Google offers a variety of Internet services that require user authentication. These services rely on a single-sign-on service, called Google Accounts, that has been in active deployment since 2002. As of 2006, Google has tens of applications with millions of user accounts worldwide. We describe the data management requirements and architecture for this service, the problems we encountered, and the experience we've had running it. In doing so we provide perspective on ``where theory meets practice.'' The success of the system comes from combining good algorithms with practical engineering tradeoffs.
Achieving single-copy consistency in a highly-available, fault-tolerant distributed computing system is a well-studied problem. We were attracted to the replicated state machine approach embodied in Lamport's Paxos algorithm  and Oki's and Liskov's Viewstamped Replication work  because of its generality and practicality. Lampson describes how to use the approach along with other mechanisms to build high-performance distributed systems .
As we considered various implementation alternatives for the Google SSO system, we learned of the new replication-based high-availability functionality of Berkeley DB (BDB-HA) from Sleepycat Software (now Oracle). BDB-HA has a replication model that is compatible with Paxos and Viewstamped Replication. It is an embedded database that leaves configuration and policy decisions to the application, which makes it easy to adapt to Google's highly distributed and somewhat unconventional production environment. The underlying BDB database is well-suited to the task of efficiently storing and retrieving small, random key-value pairs, which is a good match for the requirements of the SSO system.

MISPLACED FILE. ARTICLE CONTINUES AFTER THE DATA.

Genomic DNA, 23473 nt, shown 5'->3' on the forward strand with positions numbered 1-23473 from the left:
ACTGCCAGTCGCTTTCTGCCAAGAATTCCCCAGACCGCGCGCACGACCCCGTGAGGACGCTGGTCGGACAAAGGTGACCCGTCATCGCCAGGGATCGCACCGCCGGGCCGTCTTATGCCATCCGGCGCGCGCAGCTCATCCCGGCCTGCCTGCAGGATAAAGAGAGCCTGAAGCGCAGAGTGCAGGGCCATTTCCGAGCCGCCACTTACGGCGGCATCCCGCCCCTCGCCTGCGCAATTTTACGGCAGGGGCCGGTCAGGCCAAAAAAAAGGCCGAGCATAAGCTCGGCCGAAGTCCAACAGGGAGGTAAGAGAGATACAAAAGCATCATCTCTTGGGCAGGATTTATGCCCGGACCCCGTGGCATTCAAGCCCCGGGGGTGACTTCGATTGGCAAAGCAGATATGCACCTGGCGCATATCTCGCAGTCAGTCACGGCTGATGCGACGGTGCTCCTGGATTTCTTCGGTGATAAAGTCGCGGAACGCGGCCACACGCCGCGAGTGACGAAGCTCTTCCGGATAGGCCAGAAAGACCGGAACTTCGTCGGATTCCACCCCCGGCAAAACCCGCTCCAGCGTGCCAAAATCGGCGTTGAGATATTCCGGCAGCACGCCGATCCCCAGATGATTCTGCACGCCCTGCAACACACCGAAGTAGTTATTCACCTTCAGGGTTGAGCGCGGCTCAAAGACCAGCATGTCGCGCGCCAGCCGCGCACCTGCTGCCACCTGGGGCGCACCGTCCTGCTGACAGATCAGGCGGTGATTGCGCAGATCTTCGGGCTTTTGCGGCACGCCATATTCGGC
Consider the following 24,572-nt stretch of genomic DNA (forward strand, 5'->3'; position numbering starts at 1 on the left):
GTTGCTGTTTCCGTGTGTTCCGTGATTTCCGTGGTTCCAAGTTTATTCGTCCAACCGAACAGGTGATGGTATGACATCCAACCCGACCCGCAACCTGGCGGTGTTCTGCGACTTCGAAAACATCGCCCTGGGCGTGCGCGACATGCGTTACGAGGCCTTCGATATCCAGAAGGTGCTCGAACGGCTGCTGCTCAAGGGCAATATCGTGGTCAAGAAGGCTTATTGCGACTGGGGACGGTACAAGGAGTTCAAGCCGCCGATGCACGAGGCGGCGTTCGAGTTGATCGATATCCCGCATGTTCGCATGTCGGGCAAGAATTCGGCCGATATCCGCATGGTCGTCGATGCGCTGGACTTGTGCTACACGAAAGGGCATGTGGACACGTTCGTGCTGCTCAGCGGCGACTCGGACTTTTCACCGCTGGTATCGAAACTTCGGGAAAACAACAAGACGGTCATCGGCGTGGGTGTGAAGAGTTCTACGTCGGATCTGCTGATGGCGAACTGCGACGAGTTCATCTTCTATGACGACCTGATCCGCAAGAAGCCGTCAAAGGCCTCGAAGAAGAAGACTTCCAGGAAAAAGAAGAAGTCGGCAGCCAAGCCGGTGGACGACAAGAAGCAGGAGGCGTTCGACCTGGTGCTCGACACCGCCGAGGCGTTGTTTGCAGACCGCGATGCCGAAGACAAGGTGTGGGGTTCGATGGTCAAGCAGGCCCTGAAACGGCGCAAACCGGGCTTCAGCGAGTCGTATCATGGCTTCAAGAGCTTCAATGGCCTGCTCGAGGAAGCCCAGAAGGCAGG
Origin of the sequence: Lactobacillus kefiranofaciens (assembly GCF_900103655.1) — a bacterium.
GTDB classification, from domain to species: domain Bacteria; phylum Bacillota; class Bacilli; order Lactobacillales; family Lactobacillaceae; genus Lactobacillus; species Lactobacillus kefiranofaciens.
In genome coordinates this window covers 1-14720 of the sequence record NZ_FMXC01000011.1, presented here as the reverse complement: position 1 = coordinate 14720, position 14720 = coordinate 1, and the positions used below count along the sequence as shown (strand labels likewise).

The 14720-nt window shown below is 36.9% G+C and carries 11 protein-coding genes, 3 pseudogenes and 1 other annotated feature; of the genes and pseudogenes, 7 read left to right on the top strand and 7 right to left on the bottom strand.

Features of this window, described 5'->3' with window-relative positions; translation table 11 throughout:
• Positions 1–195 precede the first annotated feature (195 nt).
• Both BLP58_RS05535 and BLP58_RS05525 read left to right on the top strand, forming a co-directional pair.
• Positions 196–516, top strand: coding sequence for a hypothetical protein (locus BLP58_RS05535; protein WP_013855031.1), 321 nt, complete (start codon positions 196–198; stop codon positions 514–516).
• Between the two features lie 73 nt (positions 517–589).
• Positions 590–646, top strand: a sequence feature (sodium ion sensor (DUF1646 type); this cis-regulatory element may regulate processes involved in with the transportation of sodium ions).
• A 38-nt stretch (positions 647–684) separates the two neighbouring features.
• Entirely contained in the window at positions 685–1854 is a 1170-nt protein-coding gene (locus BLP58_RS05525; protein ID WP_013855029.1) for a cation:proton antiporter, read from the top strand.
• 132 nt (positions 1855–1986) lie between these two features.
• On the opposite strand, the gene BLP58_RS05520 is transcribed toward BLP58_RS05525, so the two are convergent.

The rest of this paper is organized as follows. Section 2 gives a high-level overview of Berkeley DB High Availability for background. Section 3 discusses the storage aspects of the SSO architecture and how it incorporates BDB-HA. In Section 4, we discuss abstractions at the boundary of the SSO service and BDB-HA. In Section 5, we discuss our experience building and running the system, and in Section 6, we conclude.
Berkeley DB provides both keyed and sequential lookup. It does not support any data model (e.g., relational or object-oriented), but different data models can be implemented on top of it. Its simple storage model provides applications with the flexibility to store data in whatever format is most convenient.
Berkeley DB supports a primary copy replication model, with a single writer (called the master) and multiple read-only replicas. Conceptually, Berkeley DB's replication is simple: all writes are directed to the master. The master applies the update(s) and then propagates the corresponding database log records to the replicas, each of which applies the changes, as if it were running ``redo'' recovery . The replicas apply operations on a transactional basis, so transactions that abort on the master require no work on the replicas other than writing log records. The replicas and the master maintain identical logs. When the master fails, the replicas hold an election, and the winning replica becomes the new master. All the other replicas synchronize with this new master, rolling their logs backwards and forwards as necessary to ensure that the replicas have identical logs.